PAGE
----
Armed Forces and Pandemics

Author Name: Shaza Arif      15 May 2020     Global view

COVID-19 has presented the world with a dire situation in which every individual is to some degree vulnerable to a threat that is unprecedented. The pandemic has disrupted all sort of international activities; be they social, economic, or political. In the meantime, the discovery of a suitable vaccine is still pending, even as medical researchers work around the clock.

Governments across the world have called upon their militaries to play a supporting role in the fight against the pandemic. The armed forces have multiple challenges to deal with: maintaining law and order; facilitating national health systems; running logistical operations; diverting production capabilities; maintaining credible operational preparedness; resetting timelines and mitigating the impacts of COVID-19.

Above all, the protection of military personnel from the virus is imperative, and the main priority of every military commander would be to ensure that military personnel are not affected by the contagion.

On 23rd April, Major General Michael Turello, commander of the US’ combined Horn of Africa Joint Task Force, declared a public health emergency for American forces under his command spread across the Djibouti base.

Likewise, the Pentagon is also concerned about the U.S military presence in places such as Italy, Spain, Germany, South Korea, and Japan. Similarly, China has also demonstrated its determination to protect its personnel at overseas military bases and has issued guidelines in that regard.

Military cantonments have to practice strict preventive measures, noting that the spread of the virus in conflict-prone areas is another factor which militaries have to take into consideration while deploying officers.

Maintaining the credibility of combat preparedness is also a pressing challenge. The spread of the virus at any military installation could see it withdrawn from full operational use. The spread of COVID-19 on the aircraft carrier USS Theodore Roosevelt not only sidelined one of the most important ships in the U.S Navy, but also led to the withdrawal of duty and isolation for the 800 crew members on board.

Likewise, similar patterns were observed after the breakout of the virus on the French aircraft carrier Charles De Gaulle where 668 cases were reported. In addition, the ground forces are engaged in assisting the government against the pandemic by organizing testing facilities, implementing lockdowns and helping with logistics.

Military commanders have to ensure that the troop strength is maintained against any conventional threat but at the same time must assist the state in its counter-measures against the pandemic.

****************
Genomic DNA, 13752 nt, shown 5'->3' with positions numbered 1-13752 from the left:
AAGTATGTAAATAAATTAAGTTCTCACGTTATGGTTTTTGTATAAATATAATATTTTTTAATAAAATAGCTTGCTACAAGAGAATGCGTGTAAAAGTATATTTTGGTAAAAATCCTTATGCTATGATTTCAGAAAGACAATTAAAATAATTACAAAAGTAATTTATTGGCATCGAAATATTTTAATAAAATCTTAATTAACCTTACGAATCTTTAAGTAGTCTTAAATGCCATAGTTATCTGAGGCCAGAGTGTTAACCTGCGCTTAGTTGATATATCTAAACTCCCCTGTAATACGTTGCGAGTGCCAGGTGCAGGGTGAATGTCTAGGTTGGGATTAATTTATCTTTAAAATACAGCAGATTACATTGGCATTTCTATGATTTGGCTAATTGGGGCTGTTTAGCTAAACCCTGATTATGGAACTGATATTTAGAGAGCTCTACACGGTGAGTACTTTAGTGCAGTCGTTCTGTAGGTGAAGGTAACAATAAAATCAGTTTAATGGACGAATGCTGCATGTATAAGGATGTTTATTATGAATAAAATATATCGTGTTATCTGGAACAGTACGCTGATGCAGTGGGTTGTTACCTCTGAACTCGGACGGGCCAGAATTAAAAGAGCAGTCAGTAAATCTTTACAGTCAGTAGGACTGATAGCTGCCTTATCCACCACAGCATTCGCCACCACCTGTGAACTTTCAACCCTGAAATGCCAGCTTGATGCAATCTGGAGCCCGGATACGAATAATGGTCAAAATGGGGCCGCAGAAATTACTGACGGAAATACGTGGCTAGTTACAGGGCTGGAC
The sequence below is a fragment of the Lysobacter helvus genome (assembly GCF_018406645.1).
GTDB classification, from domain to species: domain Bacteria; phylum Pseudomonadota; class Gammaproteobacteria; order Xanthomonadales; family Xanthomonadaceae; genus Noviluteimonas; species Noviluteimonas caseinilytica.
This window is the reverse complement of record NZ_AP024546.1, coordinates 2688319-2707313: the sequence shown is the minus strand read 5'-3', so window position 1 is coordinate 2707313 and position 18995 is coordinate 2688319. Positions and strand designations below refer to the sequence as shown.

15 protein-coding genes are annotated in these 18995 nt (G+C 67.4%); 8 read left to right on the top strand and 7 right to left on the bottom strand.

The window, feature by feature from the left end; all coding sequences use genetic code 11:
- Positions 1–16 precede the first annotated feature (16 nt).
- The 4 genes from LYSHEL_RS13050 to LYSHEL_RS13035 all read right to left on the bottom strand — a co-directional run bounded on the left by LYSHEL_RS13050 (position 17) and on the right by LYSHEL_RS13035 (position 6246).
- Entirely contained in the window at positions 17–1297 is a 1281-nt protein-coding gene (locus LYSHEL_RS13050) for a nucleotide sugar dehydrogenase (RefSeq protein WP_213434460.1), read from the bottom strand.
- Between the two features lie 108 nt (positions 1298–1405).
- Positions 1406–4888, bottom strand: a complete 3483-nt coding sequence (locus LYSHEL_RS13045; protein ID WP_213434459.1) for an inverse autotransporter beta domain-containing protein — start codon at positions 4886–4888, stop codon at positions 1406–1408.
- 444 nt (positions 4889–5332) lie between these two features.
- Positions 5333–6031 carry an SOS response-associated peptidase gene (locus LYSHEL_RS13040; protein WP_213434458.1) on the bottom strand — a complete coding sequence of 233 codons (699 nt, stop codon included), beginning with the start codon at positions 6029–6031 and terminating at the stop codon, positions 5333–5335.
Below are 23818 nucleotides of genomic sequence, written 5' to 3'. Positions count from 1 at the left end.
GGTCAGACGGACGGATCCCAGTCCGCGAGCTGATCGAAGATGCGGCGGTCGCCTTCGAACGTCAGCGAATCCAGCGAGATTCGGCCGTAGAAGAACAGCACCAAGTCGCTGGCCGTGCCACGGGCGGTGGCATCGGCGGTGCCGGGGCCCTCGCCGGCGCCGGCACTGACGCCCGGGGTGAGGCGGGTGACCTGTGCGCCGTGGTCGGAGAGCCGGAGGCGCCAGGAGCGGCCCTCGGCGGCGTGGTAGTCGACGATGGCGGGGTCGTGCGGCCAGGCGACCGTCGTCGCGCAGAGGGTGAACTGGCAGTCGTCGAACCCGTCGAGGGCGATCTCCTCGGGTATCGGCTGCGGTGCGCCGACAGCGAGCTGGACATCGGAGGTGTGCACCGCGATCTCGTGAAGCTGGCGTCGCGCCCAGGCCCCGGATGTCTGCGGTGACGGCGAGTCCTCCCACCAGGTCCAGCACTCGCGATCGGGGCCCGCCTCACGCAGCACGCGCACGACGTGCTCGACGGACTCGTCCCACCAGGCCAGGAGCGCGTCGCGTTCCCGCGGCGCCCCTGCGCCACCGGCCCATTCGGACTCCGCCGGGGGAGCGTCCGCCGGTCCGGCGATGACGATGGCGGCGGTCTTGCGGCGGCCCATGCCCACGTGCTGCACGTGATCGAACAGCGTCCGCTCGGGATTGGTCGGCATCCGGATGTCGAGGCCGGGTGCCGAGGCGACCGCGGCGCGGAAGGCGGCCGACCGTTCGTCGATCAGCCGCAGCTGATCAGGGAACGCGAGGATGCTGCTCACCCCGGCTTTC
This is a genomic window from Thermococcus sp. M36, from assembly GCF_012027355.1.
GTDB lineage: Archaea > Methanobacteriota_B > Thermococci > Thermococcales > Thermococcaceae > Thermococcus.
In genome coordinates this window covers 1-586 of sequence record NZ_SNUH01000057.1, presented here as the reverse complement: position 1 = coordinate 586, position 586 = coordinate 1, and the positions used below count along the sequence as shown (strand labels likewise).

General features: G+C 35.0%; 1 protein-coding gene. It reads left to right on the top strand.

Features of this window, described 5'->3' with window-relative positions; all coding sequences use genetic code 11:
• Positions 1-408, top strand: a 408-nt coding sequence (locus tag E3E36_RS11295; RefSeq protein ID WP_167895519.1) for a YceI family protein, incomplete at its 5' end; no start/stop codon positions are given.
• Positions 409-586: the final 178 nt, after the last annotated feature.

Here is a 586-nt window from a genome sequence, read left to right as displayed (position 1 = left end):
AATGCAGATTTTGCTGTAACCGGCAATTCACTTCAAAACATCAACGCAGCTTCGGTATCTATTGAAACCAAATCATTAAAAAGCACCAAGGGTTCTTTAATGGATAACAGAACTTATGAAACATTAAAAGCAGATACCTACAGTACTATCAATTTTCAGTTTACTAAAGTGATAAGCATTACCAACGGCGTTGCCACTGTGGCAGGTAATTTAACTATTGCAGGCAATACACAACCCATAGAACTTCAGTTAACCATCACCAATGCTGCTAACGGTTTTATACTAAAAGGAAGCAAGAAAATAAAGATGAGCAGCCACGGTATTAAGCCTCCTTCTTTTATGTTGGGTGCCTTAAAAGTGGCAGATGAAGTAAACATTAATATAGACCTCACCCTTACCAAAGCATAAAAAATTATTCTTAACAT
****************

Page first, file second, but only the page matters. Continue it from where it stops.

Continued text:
Moreover, regular testing is compulsory for servicemen involved in the fight against the pandemic as they can get affected with the virus, without showing symptoms, thereby endangering the lives of the people who they intend to protect.

Thirdly, the pandemic has pushed ahead the timelines set for military objectives which will have longer-term consequences. The pandemic has delayed the withdrawal of 5000 U.S. troops from Afghanistan; previously committed in the peace deal with Taliban.

Moreover, armed forces have also terminated wargames, exercises, and training to prevent the spread of the virus. Arms production has also been impeded by the pandemic which will impact the fighting potential.

Furthermore, shipments of purchased weaponry have also been delayed which would reset the schedule of their integration into the forces. Consequently, there will be a delay in materializing the objectives which were set for the near future.

Militaries need to be prepared to mitigate the impacts of COVID-19 in a comprehensive manner. The medicines, hospitals, and health care facilities, operated by the armed forces, may be sufficient for normal time yet may fall short to deal with the pandemic.

The overwhelming of the existing health facilities poses a serious challenge for the armed forces. Consequently, the armed forces need to establish apt health facilities to deal with a scenario where virus breaks out in any unit or military cantonment.

The pandemic is also illustrative of the risk that militaries face from potential biological warfare attacks. While the scientific consensus thus far is that COVID-19 is a naturally-occurring viral strain, the practical implications for militaries are that future bio-engineered weapons attacks pose a grave threat.

Hence, policy makers will have to consider the dynamics of biological warfare in their future policy making.

The ongoing situation remains highly uncertain, and new cases are being reported each day. As the situation evolves, so must the policies that grapple with the situation.

The challenges faced by militaries are multi-faceted and leadership qualities of high command are being tested.

Continuous effort to strike the balance between domestic obligations and external security threats is the need of time. The longer the pandemic continues, the more difficult it might become to maintain this balance.

 

Shaza Arif is a Researcher at Centre for Aerospace and Security Studies (CASS). This article was first Published in Daily NHT newspaper. She can be reached at cass.thinkers@gmail.com